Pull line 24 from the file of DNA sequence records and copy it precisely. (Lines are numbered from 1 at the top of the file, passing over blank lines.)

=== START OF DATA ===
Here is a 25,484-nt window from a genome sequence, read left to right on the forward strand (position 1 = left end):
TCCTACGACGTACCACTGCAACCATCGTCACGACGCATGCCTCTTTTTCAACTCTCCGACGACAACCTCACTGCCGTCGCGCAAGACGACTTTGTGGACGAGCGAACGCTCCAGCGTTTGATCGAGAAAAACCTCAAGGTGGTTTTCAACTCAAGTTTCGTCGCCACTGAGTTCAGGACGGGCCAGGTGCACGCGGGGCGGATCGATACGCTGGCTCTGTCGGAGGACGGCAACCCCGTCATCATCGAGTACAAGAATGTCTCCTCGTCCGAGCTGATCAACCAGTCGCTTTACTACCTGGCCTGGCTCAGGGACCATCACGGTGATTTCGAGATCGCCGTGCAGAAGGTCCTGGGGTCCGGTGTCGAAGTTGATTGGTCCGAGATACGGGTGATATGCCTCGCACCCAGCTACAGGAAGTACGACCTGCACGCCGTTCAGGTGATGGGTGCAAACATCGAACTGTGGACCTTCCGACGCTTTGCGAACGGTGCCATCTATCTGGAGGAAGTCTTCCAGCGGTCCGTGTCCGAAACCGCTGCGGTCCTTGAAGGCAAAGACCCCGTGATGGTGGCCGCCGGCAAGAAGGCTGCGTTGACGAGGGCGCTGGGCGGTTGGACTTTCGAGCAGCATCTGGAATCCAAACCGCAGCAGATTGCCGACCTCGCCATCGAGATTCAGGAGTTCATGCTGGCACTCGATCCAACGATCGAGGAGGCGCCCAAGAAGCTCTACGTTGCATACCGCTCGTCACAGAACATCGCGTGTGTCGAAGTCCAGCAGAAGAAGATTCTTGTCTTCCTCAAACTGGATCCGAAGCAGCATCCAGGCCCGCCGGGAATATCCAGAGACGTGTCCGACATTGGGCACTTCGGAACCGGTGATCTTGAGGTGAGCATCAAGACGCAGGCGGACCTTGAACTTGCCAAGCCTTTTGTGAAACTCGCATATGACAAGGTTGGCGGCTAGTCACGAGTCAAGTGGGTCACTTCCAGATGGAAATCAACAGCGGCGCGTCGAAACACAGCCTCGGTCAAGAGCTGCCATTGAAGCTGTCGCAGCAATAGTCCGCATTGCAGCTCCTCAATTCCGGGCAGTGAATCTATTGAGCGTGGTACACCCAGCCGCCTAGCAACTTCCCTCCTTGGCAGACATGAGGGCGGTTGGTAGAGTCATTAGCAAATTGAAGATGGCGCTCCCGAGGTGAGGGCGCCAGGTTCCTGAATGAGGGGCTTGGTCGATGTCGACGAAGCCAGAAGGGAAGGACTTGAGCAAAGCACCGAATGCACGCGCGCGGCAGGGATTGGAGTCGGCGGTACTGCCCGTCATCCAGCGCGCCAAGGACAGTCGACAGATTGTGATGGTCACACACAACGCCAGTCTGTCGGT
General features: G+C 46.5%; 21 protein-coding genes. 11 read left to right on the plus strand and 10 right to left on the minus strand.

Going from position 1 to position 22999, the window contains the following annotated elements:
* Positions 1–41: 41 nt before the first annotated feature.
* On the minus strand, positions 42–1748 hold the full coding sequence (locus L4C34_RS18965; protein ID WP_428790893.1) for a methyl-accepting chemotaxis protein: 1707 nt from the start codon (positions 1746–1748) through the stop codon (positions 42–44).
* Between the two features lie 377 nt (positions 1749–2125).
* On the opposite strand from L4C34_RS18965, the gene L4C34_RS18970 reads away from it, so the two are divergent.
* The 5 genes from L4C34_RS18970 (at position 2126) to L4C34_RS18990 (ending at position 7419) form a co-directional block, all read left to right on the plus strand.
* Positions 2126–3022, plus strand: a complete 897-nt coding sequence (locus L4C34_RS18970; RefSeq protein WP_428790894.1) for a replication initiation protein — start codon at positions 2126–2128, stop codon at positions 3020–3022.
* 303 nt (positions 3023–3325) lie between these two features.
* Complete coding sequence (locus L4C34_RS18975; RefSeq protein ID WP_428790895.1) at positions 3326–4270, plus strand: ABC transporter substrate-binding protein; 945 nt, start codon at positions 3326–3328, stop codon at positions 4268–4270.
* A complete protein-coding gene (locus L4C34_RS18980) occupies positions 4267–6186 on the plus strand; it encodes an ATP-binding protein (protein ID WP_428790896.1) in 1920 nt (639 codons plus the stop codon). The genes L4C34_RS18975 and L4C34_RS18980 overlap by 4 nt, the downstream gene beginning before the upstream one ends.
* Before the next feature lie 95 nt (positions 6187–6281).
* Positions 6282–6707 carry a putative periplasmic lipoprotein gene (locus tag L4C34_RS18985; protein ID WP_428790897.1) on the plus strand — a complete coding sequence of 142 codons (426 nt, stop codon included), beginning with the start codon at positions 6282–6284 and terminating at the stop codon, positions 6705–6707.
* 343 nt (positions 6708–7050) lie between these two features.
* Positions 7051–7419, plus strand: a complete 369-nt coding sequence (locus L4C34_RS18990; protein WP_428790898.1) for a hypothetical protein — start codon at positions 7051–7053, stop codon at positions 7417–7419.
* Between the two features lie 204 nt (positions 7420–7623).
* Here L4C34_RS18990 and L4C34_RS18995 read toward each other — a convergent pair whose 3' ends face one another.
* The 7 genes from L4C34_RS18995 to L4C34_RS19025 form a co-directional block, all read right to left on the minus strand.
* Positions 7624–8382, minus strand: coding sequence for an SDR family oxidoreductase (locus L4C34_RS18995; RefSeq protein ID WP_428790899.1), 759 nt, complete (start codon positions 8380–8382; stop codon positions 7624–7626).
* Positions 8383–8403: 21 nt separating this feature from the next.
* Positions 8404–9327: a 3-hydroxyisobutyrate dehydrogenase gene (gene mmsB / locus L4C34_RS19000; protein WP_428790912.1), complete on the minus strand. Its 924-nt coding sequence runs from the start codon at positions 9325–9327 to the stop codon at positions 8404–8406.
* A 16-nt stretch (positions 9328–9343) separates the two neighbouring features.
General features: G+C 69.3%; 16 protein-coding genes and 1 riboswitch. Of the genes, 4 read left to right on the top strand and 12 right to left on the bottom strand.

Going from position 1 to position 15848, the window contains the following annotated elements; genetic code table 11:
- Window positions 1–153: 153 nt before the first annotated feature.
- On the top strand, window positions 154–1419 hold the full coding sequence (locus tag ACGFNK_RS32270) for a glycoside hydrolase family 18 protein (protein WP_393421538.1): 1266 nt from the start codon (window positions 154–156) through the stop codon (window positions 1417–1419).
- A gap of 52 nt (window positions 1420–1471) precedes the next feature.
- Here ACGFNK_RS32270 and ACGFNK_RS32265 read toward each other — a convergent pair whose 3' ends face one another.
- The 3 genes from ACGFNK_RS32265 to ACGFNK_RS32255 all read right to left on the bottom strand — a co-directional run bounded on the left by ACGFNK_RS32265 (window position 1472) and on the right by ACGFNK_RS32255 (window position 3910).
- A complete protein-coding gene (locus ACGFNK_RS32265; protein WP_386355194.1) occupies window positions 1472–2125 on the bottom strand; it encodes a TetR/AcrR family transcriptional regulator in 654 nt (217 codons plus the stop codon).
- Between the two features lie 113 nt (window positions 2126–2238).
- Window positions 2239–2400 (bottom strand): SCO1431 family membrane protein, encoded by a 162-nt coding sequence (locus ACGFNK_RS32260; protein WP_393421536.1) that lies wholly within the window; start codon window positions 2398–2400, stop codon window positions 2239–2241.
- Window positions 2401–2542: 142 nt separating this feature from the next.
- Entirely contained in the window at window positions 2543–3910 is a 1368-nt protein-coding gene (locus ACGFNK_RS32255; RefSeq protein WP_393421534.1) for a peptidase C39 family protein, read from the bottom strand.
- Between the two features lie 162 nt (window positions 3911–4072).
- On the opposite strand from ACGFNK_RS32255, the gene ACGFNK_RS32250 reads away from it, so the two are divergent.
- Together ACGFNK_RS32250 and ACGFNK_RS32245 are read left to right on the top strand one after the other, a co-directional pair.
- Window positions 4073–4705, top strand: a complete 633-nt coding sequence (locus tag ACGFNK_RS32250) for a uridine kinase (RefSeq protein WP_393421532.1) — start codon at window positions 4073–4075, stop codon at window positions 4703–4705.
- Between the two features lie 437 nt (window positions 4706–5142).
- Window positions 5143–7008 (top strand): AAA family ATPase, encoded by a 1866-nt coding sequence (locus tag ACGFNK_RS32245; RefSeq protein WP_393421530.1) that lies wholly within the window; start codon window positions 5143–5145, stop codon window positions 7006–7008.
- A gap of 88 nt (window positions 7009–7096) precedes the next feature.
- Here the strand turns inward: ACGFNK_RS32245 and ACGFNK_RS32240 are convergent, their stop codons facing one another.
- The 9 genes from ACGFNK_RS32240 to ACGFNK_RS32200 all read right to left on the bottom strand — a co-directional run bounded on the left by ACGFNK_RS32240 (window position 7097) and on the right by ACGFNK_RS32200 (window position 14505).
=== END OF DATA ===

* A 16-nt stretch (positions 9328–9343) separates the two neighbouring features.